All Research Projects
Tales of the Frontier: political representations and practices inspired by Hadrian's Wall
A research project of the Department of Archaeology.
This project was funded by the Arts and Humanities Research Council from 2007 to 2011. Hadrian’s Wall is the one of the most evocative and powerful ancient monuments in Britain and the most famous frontier system (materially and culturally) of the Roman Empire. Its international significance is secured by a long tradition of scholarly study and its designation as a World Heritage Site. Since the late C16, the Wall has provided a major focus for antiquarians and archaeologists, with surveys and excavations providing respected and authoritative knowledge of its structure and chronology. But understanding the sequence of its construction and use is only one chapter in this monument’s biography. During the C18, the Wall became a tourist attraction and its popularity continues to grow, providing a significant locus for visitors from the UK and overseas. Like all monuments, the Wall promotes contradictory readings, including ideas of permanence and decay, domination and resistance, stability and mobility. This project investigated how this cultural prominence developed through time. How do various individuals and groups, including visitors, locals and scholars, view it? How do the ideas and beliefs of these individuals and constituencies differ? It provided a ‘post-colonial' reading of the visual and material texts of the Wall, undertaking an exploration of the significance of the Wall and its landscape as both monument and icon from the time of Gildas (C6) to today. What role has it played in ideas about the origins of ‘civilization’ and the identities of self (English, Scottish, British) and others? How has its monumentality shaped the work of scholars and artists and the experiences of locals and visitors? The methodology assesses divergent individual and group claims, including: scholars, local people and foreign visitors.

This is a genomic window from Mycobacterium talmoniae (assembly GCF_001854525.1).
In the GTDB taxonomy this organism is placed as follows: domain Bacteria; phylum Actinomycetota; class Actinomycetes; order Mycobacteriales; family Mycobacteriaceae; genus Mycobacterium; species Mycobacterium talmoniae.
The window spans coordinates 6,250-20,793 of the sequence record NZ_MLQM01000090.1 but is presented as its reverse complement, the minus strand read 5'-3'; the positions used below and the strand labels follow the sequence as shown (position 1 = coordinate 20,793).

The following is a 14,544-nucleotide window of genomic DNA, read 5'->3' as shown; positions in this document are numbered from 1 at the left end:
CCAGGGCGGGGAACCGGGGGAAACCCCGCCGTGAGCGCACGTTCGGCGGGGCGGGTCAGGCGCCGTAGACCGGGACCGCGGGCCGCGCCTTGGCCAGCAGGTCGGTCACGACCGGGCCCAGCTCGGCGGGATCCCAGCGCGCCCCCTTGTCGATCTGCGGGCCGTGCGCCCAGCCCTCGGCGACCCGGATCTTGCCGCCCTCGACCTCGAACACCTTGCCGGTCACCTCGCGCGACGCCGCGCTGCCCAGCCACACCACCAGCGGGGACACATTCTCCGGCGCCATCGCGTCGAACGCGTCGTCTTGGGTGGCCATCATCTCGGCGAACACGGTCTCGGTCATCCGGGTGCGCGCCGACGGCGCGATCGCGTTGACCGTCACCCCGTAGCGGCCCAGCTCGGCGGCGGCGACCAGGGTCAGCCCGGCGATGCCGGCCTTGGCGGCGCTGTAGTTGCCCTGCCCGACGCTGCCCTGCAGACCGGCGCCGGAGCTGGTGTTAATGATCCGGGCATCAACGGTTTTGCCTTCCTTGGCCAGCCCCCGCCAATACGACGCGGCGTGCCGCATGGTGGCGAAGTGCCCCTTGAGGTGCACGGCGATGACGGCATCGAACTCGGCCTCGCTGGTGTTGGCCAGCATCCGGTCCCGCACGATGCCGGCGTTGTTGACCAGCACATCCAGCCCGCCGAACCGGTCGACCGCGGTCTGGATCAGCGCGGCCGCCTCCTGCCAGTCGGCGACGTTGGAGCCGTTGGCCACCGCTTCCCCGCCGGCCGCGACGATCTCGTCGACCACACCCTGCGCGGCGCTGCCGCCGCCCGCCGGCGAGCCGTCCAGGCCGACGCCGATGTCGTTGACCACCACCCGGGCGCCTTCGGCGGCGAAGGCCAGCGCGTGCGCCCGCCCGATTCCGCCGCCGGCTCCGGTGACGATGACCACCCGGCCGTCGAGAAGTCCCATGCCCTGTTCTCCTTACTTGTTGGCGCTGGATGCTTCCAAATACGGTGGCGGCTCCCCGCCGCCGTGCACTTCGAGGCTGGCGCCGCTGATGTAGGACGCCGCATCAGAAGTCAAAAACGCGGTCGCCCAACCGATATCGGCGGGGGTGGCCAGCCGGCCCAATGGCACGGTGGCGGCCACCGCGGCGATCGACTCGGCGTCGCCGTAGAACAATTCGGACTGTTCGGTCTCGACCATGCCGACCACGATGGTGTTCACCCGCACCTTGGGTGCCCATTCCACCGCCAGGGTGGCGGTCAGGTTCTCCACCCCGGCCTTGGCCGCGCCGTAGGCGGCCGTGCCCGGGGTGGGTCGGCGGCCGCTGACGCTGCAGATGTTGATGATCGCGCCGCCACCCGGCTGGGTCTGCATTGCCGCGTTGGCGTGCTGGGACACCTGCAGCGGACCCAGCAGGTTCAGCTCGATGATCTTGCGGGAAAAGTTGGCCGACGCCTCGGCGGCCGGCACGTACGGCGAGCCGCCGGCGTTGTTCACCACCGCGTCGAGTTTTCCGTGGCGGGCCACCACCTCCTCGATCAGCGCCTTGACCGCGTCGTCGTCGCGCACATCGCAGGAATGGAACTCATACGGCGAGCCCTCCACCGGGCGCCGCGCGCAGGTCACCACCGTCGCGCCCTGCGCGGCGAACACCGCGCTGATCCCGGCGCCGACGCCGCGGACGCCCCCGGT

Tales of the Frontier has resulted in a variety of publications, including a number of academic articles and a book (R. Hingley 2012, Hadrian’s Wall: a life, Oxford University Press). A museum exhibition entitled ‘The Archaeology of Race’ toured a number of museums in northern England during 2009-2011.
Continued work through an AHRCH-funded Cultural Engagement project in 2013 has begun to address public appreciations of the Wall in more detailed terms and further work on this topic is proposed. Meanwhile, Durham University’s Institute of Advanced Studies funded a cross-disciplinary theme on ‘Life of the Frontier’ in 2011-2013 and it is intended also to build on this perspective to pursue the materialization of frontiers from a cross-temporal perspective.